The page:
A remarkable classic work on traditional Japanese architecture, and how the style and features can serve as a model for contemporary residential buildings.
With incredible detail (as well as numerous architectural plans and drawings), author and architect Heino Engel describes everything from room functions and the flexibility of partitions to the influence of human anatomy on Japanese units of measure. Rather than exploring why
the traditional Japanese house is built the way it is, Engel delves into the practical information: what
the Japanese house is and how
it is built.
This book is not simply a description of the features of the Japanese house, but "an invitation to probe the possibilities of utilizing this architectural achievement of the Japanese…in modern living and building," according to the author, who further believes that the unique details of the Japanese house are better suited as a pattern for contemporary housing than any other form of residential structure.
With a new foreword by architect and professor Mira Locher, Fellow of the American Institute of Architects, this updated hardcover edition brings this popular work to modern readers--in hopes that they may find ideas to adopt into their own home.About the Author:Heino Engel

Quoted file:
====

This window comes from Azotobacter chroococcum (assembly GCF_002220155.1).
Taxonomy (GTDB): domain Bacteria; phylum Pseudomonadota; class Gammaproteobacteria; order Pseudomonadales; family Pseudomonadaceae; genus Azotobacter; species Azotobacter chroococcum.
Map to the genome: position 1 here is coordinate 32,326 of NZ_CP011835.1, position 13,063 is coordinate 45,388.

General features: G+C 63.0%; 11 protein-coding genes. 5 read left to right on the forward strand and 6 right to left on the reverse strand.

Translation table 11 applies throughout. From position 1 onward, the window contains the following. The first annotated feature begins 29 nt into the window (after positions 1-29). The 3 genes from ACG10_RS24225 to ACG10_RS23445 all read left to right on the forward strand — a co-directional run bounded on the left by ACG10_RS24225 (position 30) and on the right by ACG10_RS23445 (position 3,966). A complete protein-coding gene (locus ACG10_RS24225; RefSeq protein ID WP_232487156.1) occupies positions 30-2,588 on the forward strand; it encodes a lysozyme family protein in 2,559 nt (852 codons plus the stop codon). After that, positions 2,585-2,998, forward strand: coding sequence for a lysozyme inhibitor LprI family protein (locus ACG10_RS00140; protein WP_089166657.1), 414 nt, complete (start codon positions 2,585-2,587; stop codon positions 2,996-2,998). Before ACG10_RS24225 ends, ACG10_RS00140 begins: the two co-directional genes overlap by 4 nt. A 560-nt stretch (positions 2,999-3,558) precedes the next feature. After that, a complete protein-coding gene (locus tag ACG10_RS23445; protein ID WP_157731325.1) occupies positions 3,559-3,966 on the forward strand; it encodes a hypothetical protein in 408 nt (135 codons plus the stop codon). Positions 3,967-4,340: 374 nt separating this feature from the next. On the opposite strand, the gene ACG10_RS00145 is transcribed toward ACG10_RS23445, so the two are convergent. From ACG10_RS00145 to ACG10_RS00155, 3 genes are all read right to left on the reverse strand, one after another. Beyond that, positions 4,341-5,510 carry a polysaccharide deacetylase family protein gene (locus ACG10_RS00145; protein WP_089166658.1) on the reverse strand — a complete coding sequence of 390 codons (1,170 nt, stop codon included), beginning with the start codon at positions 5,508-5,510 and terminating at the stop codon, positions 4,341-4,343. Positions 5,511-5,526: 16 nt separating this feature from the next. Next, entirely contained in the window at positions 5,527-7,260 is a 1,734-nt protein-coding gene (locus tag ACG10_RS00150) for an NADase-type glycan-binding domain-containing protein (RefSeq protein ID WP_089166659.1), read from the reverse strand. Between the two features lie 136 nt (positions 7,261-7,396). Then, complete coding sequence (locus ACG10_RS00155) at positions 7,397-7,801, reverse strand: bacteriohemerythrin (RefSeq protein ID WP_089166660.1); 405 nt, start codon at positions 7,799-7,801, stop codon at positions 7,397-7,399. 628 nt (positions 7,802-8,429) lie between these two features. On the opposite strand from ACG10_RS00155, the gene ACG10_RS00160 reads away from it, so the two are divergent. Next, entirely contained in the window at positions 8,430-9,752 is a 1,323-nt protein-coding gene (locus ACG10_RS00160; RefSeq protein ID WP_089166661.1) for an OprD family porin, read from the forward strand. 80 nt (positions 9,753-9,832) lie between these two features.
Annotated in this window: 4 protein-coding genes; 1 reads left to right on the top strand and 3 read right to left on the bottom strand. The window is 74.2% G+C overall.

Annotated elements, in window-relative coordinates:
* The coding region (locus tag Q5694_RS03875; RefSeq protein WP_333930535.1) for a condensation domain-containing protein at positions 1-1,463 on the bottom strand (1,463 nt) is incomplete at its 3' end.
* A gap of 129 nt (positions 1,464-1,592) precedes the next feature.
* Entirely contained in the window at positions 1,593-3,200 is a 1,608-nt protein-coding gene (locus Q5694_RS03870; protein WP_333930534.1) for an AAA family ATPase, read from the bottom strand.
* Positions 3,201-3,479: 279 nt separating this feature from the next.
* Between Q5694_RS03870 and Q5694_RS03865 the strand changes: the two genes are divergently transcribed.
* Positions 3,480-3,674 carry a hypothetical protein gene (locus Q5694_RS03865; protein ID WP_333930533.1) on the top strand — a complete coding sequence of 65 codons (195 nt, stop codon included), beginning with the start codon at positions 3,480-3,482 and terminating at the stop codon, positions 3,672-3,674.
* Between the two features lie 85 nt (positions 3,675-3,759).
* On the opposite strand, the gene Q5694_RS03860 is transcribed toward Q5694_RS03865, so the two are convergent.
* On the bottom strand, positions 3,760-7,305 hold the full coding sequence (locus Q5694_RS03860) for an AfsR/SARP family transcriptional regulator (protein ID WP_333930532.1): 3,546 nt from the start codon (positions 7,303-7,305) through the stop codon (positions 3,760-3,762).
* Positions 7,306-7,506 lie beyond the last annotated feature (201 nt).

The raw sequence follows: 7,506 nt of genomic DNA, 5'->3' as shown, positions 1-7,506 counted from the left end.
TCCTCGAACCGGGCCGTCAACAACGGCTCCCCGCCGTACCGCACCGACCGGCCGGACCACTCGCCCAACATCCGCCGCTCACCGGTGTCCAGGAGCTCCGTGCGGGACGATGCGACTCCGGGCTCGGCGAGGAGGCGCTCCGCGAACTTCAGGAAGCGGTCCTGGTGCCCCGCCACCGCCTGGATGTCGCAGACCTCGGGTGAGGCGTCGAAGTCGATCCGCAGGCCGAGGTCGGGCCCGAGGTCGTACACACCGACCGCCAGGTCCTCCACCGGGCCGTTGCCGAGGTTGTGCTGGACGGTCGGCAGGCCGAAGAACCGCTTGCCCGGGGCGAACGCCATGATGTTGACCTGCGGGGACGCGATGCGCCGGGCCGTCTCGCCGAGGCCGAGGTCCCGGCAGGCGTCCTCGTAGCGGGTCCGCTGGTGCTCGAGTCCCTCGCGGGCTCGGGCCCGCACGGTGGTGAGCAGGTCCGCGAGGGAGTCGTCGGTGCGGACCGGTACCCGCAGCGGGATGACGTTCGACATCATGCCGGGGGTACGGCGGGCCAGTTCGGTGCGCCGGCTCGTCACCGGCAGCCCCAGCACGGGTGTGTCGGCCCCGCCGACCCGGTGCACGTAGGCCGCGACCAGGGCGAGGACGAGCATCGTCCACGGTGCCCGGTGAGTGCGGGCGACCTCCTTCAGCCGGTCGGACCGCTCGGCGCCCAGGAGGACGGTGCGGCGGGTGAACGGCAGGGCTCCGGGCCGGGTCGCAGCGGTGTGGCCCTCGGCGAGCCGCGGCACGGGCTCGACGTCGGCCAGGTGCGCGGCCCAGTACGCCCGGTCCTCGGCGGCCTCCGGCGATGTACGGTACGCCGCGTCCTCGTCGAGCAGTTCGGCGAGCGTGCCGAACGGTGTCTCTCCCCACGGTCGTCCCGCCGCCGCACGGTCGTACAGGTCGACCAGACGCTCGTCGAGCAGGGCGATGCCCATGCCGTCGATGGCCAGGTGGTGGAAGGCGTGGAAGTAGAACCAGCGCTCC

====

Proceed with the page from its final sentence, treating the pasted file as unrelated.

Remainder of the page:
studied architecture at Darmstadt Technical University in Germany following World War II. In 1952, then aged 27 and already chief architect in the office of Ernst Neufert, he left the country to gain new experience and perspective abroad. He traveled through Egypt and Arabia, spent more than a year in India, Burma, Malaysia, and Thailand, and arrived in Japan in the summer of 1953. There, in his own words, he "realized that the Japanese house is as invaluable an experience for the contemporary architect as are the ancient Acropolis of Athens in Greece and the modern high-rise office towers of the United States." Staying with a Japanese family in Otsu on Lake Biwa and earning his living teaching at Kyoto University, Engel remained in Japan for three years, studying the Japanese house, people, life, language, and culture, and also becoming a member of the Architectural Institute of Japan. In the fall of 1956 he took up a position as associate professor at the School of Architecture of the University of Minnesota. In 1964 the author returned to Germany, where he pursued his career as an architect and taught at the Offenbach Institute of Design.New Foreword by: Mira Locher
is an architect and professor who works in the U.S. and Japan. She studied at Smith College before receiving her Master of Architecture degree from the University of Pennsylvania. After working for Team Zoo Atelier Mobile in Japan for seven years, she set up an architectural practice in the U.S. with Takayuki Murakami. Mira Locher is Dean of the Faculty of Architecture at the University of Manitoba (Canada). She is the author of Super Potato Design, Zen Gardens
and Zen Garden Design